Many smokers claim that smoking relieves anxiety and helps promote relaxation. Such claims are consistent with a self-medication motive for lighting up (Khantzian, 1997). Khantzian’s self-medication theory suggests, in part, that individuals engage in behaviors, sometimes excessively and harmfully, to compensate for problems like depression or anxiety. This week ASHES reviews a study of hostility, a problem that is often associated with an increased susceptibility to nicotine dependence. If Khantzian’s self-medication theory applies, nicotine is a way for people with hostile tendencies to diminish these feelings. In a recent study by Fallon, Keator, Mbogori, Turner, and Potkin (2004), the authors examined whether an individual’s tendencies toward hostility relate to their neurological reactions to nicotine.
The researchers recruited 86 participants: 55 non-smokers (i.e., smoked less than 10 cigarettes in their life and none in the past two years) and 31 smokers (i.e., more that 10 cigarettes per day for the past two years). Results from clinical interviews using the Cook-Medley items from the MMPI (Hathaway and McKinley, 1942, 1943; Butcher et al., 1989) determined whether participants were high-hostility (i.e. a score of at least 25 on the Cook-Medley items for men and 18 for women) or low-hostility: 24 non-smokers and 19 smokers were high-hostility. Participants then performed a hostility task (i.e., the Bushman Competitive Reaction Task (BCRT1) (Bushman, 1995). For this task participants compete with a supposed “opponent” to complete a particular task first. At the conclusion of each task the winner blasts the slower “opponent” with noise; in this study aggression is measured both by the length of the noise blast and its intensity, which is set by the winner. Non-smokers performed the hostility task under each of two, randomly ordered, experimental conditions, a placebo patch or a 3.5mg nicotine patch. Smokers had an added condition of a 21mg nicotine patch. The researchers (2004) monitored neurological activity during the task using Positron Emission Tomography (PET).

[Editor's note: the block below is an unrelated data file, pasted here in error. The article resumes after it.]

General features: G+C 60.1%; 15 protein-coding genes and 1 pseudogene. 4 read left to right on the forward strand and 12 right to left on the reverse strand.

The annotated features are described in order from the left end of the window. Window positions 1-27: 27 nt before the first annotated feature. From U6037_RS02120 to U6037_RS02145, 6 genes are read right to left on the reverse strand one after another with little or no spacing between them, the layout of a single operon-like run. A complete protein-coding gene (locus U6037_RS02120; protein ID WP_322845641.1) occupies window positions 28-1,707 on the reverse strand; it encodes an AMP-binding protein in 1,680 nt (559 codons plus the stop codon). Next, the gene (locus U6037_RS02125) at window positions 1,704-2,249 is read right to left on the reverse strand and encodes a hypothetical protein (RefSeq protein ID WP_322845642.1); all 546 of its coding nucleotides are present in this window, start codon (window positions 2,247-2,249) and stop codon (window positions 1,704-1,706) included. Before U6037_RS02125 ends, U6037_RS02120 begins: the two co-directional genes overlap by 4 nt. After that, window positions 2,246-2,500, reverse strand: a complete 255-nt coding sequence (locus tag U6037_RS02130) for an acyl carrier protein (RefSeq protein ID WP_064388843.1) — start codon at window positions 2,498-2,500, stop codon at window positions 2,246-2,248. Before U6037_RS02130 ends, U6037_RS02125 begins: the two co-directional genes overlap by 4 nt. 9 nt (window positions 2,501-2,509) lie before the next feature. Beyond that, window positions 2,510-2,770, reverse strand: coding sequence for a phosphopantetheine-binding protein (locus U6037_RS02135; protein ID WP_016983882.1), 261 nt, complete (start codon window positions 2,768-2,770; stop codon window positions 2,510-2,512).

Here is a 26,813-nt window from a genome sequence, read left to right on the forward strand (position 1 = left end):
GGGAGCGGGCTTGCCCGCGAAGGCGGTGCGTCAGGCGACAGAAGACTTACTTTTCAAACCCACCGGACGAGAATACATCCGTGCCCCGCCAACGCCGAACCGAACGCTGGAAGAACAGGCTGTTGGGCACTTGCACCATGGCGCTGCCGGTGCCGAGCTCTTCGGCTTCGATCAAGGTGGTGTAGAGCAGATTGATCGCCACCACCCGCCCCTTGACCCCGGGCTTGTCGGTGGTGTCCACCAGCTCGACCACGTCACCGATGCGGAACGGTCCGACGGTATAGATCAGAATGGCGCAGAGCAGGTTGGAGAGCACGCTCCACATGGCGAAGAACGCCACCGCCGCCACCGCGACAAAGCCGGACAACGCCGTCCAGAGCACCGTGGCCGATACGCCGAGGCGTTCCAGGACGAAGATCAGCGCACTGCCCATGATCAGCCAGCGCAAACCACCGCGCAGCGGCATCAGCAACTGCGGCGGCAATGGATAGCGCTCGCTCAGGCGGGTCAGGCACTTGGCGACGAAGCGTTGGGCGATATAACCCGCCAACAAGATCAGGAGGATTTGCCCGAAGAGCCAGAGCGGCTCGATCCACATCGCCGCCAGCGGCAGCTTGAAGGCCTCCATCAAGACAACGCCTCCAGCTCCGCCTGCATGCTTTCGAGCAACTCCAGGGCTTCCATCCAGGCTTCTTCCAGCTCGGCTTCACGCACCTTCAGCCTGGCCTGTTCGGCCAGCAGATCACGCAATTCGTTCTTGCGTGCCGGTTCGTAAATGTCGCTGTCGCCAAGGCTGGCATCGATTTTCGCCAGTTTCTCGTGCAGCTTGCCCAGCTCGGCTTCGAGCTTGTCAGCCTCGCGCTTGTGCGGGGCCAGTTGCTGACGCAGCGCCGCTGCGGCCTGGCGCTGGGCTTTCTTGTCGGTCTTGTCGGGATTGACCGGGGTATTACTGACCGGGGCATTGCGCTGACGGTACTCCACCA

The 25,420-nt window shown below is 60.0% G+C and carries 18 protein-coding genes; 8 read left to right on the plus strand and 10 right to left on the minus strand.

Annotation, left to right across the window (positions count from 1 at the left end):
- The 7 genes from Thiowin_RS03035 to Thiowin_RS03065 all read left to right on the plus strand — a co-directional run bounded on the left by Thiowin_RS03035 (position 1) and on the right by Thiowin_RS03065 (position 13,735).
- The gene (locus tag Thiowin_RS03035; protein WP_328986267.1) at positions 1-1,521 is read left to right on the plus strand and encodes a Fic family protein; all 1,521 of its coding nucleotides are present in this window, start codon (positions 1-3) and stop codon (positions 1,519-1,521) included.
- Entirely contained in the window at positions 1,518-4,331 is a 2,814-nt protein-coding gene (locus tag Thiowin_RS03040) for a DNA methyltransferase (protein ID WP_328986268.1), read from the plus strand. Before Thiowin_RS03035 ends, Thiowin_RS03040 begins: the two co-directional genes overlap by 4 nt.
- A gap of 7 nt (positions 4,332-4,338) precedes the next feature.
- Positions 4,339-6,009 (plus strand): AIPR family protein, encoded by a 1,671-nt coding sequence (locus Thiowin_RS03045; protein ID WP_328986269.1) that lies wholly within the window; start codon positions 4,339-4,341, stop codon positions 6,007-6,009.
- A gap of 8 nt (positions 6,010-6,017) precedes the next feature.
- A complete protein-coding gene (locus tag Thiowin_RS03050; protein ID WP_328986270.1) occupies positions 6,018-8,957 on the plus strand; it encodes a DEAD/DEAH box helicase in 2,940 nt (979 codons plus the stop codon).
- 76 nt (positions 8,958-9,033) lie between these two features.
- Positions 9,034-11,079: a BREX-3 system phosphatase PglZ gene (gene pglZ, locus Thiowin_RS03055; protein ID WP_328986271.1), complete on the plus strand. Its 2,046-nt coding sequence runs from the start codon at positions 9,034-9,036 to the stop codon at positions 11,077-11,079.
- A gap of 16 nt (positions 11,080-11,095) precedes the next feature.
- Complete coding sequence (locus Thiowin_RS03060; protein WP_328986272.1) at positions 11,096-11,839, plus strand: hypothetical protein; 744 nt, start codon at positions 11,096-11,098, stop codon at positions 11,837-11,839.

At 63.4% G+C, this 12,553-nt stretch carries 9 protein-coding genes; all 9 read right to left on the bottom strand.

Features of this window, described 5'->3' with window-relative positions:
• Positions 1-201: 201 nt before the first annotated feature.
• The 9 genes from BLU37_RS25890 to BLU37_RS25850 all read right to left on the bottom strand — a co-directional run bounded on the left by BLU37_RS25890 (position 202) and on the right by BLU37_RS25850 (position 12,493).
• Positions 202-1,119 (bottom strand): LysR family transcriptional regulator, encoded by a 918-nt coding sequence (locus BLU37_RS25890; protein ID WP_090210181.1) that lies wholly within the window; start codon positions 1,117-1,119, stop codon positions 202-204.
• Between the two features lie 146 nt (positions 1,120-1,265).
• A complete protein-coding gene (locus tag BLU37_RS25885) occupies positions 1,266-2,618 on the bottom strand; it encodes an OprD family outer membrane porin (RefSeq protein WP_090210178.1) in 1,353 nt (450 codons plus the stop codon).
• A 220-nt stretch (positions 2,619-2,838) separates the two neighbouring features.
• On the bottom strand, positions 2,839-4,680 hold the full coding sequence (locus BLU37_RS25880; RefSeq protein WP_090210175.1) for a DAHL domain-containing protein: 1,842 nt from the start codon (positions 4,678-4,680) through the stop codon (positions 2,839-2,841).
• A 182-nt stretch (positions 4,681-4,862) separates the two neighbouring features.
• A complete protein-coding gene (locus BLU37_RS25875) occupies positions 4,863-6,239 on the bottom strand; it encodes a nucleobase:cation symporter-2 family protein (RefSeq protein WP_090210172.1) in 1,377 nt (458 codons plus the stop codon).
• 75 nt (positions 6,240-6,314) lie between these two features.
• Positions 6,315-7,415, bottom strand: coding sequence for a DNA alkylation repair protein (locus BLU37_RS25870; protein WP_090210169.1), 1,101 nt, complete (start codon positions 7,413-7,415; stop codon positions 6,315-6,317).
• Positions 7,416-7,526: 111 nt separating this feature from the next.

High- and low-hostility non-smokers did not differ on the BCRT under any experimental condition; smokers showed mixed results. In the placebo condition, high-hostility smokers blasted mock opponents for longer time periods than did low hostility smokers (251 ms vs. 180 ms); however, in the 21 mg nicotine condition, low-hostility smokers applied shock at a higher decibel level (7.1 dB vs. 5.4 dB) than high-hostility smokers.
Neither low-hostility smokers nor low-hostility non-smokers showed a change in brain metabolic activity between the placebo and nicotine conditions (see Figure 1, Rows A, C, and D). Among high-hostility people, smokers showed greater metabolic activity on placebo than high-hostility non-smokers (Row G), which suggests that nicotine might be used as a form of self-medication. There was virtually no difference in metabolic activity between smokers and nonsmokers on the low-nicotine dose (Row H). The lack of difference results from nicotine increasing activity among high-hostility non-smokers (Row B) but not among high-hostility smokers (Row E). Because the low nicotine dose did not change the metabolic activity for smokers, this does not necessarily support the idea that nicotine is used as a way of self-medicating. The low-dose nicotine did not change metabolic activity among low-hostility smokers (Row C) or high-hostility smokers (Row E), but the high dose did dampen activity for high-hostility smokers (F).